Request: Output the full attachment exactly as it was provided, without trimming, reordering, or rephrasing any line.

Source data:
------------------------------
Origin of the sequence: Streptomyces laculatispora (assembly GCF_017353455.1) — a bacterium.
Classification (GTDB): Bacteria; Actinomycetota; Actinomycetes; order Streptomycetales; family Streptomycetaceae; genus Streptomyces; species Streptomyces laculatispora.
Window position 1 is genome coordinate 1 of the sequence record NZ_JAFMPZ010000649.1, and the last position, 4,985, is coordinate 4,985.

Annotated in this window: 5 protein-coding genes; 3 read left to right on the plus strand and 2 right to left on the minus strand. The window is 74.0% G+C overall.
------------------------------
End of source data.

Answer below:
Origin of the sequence: Streptomyces laculatispora (assembly GCF_017353455.1) — a bacterium.
Classification (GTDB): Bacteria; Actinomycetota; Actinomycetes; order Streptomycetales; family Streptomycetaceae; genus Streptomyces; species Streptomyces laculatispora.
Window position 1 is genome coordinate 1 of the sequence record NZ_JAFMPZ010000649.1, and the last position, 4,985, is coordinate 4,985.

Annotated in this window: 5 protein-coding genes; 3 read left to right on the plus strand and 2 right to left on the minus strand. The window is 74.0% G+C overall.